1 November 2021 admin-Cheryl

Book Sculptures in Edinburgh

Scottish Poetry library's 'poetree', a tree crafted from books

Have you heard about the book sculptures in Edinburgh? Over a number of months in 2011, an anonymous artist (we know that it is a woman) gifted to the city (first UNESCO World City of Literature) some incredibly crafted sculptures made from books. They were all delivered surreptitiously to literary locations around the city – the first to the Scottish Poetry Library, but also over time to the Edinburgh Writers’ Museum, the National Library, and the marquees of the Edinburgh Book Festival.

Many pay tribute to Edinburgh writers – Ian Rankin, Robert Louis Stevenson, Sir Arthur Conan Doyle, James Hogg and Norman MacCaig. The story of the mysterious sculptures grew bigger and bigger on the internet, with everyone wondering when and where the next might appear. There were 10 of them, plus a bonus extra given to Rankin. Each one came with a tag, paying tribute to libraries, book events and the power of words and the imagination. A very few people know who the sculptor is, but have respected her wish to remain anonymous.

I love the 9th one, delivered to the National Library of Scotland. It was inspired by Conan Doyle’s The Lost World, a book in which three explorers find a high plateau still inhabited by dinosaurs in the South American jungles. It is that novel which forms the ‘base’ of the sculpture, and a paper Tyrannosaurus Rex is bursting out of the pages, while tiny men with weapons lurk in the foliage. It is fabulous!

No. 11 pays tribute to Ian Rankin’s The Impossible Dead and features Rankin himself as a skeleton, enjoying a sociable time with a friend while sitting on his book and drinking his favourite beer, Deuchars.

Another is a ‘poetree’ (shown above), another is made from Rankin’s Hide and Seek and depicts an Old Town tenement and celebrates Dr Jekyll and Mr Hyde, while another illustrates Norman MacCaig’s beautiful poem Gifts with an exquisite feather cap, and a tiny bee perched on a delicate paper glove.

You can learn more about the book sculptures in a nicely illustrated book called Gifted: The Tale of Ten Mysterious Book Sculptures Gifted to the City of Words and Ideas, published by Polygon, or view an album of the sculptures on Flickr here.

What do you think of old books being used to create art? Have you seen any of these sculptures in person? Let me know in a comment.

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Featured image credit- Scottish Poetry library’s ‘poetree’, a tree crafted from books, Anonymous artist; photographer has permission to use images. Chris Scott – https://www.flickr.com/photos/chrisdonia/6003326550, Fair use, https://en.wikipedia.org/w/index.php?curid=37965849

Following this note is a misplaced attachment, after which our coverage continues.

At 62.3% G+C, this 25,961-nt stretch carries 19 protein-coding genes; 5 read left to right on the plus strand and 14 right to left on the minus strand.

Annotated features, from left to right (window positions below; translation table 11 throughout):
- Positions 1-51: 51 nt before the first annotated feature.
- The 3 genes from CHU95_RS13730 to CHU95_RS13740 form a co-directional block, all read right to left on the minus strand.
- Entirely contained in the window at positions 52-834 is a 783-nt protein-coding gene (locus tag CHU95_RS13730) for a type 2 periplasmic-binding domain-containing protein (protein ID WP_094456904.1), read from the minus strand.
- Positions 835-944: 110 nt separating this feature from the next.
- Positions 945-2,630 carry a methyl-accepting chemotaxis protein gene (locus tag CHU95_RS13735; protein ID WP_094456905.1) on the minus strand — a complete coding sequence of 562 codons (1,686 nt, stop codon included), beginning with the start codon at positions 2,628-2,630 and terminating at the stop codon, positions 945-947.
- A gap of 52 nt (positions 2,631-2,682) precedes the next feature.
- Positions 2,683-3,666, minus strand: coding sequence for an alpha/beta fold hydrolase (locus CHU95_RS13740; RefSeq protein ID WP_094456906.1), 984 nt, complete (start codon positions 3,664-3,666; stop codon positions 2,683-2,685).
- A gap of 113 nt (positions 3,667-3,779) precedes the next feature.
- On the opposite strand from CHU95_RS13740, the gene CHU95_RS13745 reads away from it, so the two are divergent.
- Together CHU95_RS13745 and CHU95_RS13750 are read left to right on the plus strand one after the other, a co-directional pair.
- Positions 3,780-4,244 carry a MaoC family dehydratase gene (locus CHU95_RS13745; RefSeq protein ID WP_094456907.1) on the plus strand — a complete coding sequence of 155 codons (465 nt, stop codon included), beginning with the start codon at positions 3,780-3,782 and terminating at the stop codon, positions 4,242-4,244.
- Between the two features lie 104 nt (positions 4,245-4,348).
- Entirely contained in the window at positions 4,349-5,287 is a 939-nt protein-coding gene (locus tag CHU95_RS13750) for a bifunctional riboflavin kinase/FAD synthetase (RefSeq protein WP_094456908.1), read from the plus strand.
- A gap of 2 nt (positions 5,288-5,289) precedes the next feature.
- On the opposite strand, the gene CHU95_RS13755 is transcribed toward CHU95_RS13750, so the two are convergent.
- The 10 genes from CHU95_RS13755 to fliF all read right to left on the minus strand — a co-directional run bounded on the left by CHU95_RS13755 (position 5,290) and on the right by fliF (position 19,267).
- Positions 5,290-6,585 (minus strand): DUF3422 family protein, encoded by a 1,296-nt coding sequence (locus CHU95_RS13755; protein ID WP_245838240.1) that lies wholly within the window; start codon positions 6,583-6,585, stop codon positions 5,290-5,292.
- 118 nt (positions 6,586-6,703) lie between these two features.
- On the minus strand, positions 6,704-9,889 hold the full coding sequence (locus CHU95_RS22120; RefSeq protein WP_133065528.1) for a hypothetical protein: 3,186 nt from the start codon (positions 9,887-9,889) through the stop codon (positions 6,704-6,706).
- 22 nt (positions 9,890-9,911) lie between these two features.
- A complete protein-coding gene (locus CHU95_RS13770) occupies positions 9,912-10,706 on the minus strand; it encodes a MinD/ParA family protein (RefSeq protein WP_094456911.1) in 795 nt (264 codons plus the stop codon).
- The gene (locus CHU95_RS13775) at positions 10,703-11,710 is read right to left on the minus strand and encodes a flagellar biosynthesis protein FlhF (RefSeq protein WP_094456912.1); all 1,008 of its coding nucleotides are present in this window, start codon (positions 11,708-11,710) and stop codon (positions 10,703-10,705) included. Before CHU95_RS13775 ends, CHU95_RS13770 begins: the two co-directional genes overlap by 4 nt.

Body image credit- National Museum of Scotland, Tyrannosaurus Rex coming out the pages of “The Lost World”, by the Edinburgh born author Sir Arthur Conan Doyle,

Comments (8)

  1. Mirko G. S.

    Hello, there were more other book sculptures released by the author: 50 paper flowers (2011); 5 sculptures for the Book Week Scotland (I didn’t find where to see the last 2), the 5 sculptures-trophy for the finders and another one left in the Poetry Library (2012); 2 left in libraries (2013); “Butterflies in the Move” (2014); the last one (2016). Most of them are not specified in Wikipedia where they are now and I’d like to take a picture of them (I’m planning to vist Edinburgh soon). Can anybody help me? Many thanks in advance, Mirko.

    • Susannah Fullerton

      I’m sorry, but I dn’t know where they are now. Isn’t it wonderful that they were created and that they celebrate books.

      • Mirko G. S.

        It’s twice, since there are unknown people left a bush sculpture and some wooden carved benches in the shape of animals and I think the authors were inspired by the “Book-Banksy”.

  2. Gaby Meares

    I was lucky enough to see the sculpture left in the Edinburgh Writers’ Museum. It was a highlight of my time in Edinburgh. Absolutely stunning.

  3. Anneke

    Discovered this book art some time ago. Some examples are truly creative and splendid: https://arteffecting.blogspot.com/2014/04/books-beautiful-books.html

    but I remain in two minds about cutting up books. Destroying a book to make a work of art?

    Then again, considering that libraries these days make space for computers and ‘student spaces’ by chucking old books in a skip (as we discovered behind the Canterbury University library), book art is infinitely preferable!

    • Susannah Fullerton

      Wow, the book looks amazing!
      Yes, I am also in two minds about using a book as the basis for art and thereby destroying anyone’s ability to read from it, but I guess books do have to be culled, or get tattered, and if the art works encourage people to read, then that’s a good thing.

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